Hardly anyone sticks with it longer than four weeks, even though everyone has reported feeling far better in numerous ways. I asked the question a while back and now I've lived it: free training doesn't get or keep people training. I may as well pay my money, hit up a seminar, and start peddling my services to the dozens of MMA/Crossfit gyms in the area for money.

    Long story short: if they don't get to a point where they'll do this with or without your help and guidance they're not going to fucking do it.

  7. #7
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    Jan 2016
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    Thanks guys this is all helpful, and yea I need to get to a seminar too. Liz, he did initially do something about his drinking, but has since fallen back into the same old routine. For me personally, resistance training in general, but starting strength specifically has forced me to prioritise the important things in life and evaluate poor life choices in the past. Ditch complacency for intensity, and earn the goals I seek out rather than speculate how hard it might be. This change in myself is what I see as potential people around me, though in retrospect not everyone wants change in the same fashion as myself.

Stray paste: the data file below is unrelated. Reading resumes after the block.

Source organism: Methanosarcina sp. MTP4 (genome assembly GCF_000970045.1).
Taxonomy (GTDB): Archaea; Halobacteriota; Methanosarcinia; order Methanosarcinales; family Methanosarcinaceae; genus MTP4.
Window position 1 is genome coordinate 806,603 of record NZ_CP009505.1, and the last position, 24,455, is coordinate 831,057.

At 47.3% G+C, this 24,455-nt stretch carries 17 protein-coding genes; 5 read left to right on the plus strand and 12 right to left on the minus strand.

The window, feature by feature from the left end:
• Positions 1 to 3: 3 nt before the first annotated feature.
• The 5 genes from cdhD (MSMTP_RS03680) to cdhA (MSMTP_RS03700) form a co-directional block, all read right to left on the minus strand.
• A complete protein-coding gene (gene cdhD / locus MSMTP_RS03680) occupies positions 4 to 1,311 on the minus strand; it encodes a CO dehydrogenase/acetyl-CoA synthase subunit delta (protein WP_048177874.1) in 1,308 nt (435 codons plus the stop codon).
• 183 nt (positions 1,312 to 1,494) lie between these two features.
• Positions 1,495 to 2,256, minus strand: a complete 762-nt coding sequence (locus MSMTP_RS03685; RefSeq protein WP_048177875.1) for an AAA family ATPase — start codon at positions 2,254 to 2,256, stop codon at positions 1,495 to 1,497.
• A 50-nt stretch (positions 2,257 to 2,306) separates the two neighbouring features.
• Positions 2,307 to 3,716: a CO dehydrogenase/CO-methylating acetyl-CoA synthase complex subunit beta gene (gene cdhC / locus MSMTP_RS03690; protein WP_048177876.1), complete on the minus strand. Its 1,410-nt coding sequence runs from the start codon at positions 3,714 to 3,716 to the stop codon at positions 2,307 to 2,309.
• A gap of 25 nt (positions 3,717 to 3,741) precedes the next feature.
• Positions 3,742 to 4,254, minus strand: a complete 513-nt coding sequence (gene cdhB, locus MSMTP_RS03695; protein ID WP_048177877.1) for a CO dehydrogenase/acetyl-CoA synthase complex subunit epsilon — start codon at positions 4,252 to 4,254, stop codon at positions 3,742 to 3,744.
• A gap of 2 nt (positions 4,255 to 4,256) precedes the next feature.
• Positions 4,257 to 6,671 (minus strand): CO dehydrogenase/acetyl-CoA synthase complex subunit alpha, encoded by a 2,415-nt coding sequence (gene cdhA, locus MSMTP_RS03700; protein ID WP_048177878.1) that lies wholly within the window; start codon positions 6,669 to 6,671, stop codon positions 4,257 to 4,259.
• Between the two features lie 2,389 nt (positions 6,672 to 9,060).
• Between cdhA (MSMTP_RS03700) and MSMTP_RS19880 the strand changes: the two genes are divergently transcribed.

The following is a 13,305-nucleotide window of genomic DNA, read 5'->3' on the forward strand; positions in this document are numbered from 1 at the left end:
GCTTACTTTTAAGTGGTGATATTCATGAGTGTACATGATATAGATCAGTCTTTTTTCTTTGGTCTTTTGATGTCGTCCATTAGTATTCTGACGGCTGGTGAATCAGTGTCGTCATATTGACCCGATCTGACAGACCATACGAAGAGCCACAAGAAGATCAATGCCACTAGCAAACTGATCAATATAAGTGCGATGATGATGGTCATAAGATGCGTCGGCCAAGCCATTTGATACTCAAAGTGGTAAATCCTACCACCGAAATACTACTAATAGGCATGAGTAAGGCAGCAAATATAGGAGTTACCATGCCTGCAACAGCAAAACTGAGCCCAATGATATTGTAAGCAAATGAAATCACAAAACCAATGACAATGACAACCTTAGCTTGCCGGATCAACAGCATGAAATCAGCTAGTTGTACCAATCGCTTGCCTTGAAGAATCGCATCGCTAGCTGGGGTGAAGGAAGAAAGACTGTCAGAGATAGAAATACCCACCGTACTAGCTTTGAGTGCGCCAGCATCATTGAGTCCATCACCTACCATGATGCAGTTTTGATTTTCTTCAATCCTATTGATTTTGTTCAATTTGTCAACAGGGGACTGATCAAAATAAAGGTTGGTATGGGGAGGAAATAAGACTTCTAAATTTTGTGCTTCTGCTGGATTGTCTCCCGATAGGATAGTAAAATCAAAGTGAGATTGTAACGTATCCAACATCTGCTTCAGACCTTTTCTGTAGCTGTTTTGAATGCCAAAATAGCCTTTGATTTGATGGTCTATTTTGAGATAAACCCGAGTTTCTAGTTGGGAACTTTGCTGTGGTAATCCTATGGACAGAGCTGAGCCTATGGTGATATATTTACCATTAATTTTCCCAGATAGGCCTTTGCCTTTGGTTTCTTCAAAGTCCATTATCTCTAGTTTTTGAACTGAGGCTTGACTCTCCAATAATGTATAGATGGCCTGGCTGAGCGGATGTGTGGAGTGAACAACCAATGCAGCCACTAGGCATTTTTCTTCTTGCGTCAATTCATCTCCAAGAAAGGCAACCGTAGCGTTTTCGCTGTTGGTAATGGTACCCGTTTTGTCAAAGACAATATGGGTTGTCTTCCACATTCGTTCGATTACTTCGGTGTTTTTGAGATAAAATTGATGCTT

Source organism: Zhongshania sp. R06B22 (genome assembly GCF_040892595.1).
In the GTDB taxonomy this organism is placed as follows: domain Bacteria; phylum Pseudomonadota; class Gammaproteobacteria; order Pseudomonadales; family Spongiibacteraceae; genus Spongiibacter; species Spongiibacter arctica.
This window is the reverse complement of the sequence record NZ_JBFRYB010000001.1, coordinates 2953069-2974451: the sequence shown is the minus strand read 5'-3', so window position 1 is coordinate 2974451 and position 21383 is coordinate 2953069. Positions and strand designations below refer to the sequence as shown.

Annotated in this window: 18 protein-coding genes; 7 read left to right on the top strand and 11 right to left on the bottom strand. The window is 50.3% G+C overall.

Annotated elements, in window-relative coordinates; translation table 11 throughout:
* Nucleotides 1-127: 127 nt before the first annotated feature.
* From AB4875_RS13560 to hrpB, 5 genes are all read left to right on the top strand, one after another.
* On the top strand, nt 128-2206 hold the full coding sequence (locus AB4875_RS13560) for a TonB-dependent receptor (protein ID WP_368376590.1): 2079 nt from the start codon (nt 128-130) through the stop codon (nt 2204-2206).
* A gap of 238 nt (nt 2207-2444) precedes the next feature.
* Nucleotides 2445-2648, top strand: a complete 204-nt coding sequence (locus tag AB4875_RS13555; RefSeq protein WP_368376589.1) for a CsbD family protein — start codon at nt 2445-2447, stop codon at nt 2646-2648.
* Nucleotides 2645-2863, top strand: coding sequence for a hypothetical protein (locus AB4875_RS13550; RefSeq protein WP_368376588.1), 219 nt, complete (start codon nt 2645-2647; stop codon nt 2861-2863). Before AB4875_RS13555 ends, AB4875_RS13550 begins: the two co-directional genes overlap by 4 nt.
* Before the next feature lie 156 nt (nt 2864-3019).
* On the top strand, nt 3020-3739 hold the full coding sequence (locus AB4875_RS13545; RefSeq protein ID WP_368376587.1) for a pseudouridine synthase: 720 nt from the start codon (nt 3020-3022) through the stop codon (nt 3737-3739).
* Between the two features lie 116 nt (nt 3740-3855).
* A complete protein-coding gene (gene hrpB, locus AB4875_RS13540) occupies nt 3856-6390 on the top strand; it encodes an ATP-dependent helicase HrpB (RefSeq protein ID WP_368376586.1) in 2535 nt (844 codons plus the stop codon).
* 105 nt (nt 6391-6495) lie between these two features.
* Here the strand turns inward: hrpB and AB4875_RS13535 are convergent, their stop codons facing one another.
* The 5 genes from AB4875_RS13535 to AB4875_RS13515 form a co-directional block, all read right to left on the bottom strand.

8. #8
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    Sep 2011
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    Jbaker91, I've had a similar experience with a friend.

    Long story short.. on a highway going a stupid speed on a motorbike, hit a truck. Horrific injuries, skin grafts, multiple leg surgeries and complete loss of movement and feeling in his left arm. 2 years on, he had the arm amputated. The injuries I wouldn't wish on anyone, but truthfully nobody was shocked to hear it had happened. It was a long time coming.